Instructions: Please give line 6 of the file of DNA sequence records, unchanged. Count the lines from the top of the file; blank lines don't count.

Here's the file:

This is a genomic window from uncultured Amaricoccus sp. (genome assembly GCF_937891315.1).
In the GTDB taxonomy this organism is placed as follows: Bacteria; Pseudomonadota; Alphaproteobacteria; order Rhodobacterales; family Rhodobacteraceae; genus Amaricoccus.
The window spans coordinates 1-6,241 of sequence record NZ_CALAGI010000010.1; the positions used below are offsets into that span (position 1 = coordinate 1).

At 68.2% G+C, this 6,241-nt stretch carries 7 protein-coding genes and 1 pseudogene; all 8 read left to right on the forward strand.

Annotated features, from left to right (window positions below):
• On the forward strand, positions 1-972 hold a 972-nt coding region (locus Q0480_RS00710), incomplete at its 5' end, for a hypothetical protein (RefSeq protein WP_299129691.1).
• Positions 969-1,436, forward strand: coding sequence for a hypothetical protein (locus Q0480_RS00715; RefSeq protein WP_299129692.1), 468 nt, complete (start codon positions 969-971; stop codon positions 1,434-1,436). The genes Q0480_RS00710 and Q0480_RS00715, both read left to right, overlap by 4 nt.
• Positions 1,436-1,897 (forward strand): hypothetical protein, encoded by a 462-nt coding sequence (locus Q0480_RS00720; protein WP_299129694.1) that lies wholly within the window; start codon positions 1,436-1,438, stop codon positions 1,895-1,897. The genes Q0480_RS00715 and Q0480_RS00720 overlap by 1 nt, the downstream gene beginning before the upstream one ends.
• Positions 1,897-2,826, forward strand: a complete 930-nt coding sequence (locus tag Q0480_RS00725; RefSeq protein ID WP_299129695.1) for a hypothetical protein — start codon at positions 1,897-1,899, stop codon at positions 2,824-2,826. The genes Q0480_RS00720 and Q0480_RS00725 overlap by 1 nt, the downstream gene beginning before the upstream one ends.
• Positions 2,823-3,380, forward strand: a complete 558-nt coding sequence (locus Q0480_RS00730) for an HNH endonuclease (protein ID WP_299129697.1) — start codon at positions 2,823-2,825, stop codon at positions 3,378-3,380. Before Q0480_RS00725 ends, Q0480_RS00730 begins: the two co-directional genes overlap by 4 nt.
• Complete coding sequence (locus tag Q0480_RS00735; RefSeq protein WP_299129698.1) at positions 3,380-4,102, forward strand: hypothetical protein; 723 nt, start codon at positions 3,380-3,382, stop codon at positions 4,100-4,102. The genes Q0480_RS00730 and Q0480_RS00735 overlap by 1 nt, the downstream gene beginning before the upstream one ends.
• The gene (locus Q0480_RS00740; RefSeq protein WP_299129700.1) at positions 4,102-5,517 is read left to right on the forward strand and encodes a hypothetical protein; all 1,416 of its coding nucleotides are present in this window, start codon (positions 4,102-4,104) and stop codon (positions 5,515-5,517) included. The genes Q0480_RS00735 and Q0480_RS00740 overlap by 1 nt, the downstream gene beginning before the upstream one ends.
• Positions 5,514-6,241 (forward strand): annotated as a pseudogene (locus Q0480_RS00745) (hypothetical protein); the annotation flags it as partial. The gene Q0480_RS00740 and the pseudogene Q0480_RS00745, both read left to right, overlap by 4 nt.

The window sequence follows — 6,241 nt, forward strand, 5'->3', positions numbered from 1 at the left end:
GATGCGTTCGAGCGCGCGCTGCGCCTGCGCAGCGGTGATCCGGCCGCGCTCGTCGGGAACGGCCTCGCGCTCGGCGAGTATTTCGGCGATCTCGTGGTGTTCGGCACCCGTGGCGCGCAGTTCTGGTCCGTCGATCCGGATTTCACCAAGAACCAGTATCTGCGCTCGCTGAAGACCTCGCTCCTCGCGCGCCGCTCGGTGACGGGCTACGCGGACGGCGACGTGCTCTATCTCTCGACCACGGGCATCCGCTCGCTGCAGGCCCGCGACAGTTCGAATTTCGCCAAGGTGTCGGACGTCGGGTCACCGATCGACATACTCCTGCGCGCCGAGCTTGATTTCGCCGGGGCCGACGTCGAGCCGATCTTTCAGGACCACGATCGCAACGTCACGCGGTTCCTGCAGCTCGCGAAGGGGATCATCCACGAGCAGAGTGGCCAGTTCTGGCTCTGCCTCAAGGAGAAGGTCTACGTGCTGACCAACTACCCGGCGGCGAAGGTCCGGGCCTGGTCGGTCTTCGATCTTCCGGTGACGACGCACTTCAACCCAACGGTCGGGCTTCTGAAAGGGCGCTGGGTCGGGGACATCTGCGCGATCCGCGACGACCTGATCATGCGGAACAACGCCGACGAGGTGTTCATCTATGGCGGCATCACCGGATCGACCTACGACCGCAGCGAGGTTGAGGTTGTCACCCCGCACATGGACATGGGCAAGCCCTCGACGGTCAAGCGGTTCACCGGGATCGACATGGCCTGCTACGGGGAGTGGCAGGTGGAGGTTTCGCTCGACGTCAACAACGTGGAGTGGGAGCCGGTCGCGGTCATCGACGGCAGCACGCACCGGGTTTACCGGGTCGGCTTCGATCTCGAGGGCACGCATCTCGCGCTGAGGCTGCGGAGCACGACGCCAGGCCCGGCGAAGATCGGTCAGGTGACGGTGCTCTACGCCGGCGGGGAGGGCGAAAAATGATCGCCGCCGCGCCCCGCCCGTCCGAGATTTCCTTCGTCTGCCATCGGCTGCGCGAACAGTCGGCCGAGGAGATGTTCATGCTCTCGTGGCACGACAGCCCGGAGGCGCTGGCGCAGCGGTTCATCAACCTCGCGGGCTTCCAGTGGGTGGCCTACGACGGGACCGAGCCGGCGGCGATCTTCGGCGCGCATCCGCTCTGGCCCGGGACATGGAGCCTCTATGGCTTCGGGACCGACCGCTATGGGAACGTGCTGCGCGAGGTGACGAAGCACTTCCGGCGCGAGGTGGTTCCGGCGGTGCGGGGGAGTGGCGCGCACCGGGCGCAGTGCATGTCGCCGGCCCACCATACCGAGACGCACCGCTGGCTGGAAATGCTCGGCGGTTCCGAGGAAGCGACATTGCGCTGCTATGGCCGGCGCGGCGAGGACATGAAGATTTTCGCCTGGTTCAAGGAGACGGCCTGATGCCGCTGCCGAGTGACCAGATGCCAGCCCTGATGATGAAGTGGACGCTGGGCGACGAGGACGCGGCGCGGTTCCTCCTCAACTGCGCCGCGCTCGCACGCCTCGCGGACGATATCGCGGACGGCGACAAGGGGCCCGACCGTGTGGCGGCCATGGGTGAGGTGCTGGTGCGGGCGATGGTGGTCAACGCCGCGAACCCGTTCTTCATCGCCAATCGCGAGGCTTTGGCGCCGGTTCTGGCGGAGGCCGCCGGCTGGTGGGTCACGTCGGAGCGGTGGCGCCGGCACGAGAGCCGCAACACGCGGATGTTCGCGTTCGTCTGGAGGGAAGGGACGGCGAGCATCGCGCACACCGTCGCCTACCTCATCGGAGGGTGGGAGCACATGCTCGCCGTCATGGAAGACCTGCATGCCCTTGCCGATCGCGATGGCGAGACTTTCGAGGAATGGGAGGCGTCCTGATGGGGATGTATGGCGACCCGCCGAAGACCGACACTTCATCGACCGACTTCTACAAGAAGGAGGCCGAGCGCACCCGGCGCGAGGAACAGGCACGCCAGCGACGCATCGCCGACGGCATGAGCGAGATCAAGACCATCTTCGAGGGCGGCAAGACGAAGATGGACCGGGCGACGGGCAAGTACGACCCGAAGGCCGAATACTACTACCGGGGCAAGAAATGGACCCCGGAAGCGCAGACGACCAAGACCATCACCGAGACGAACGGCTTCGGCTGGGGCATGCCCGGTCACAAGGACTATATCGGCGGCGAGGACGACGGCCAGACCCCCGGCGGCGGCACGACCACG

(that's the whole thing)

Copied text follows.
• On the forward strand, positions 1-972 hold a 972-nt coding region (locus Q0480_RS00710), incomplete at its 5' end, for a hypothetical protein (RefSeq protein WP_299129691.1).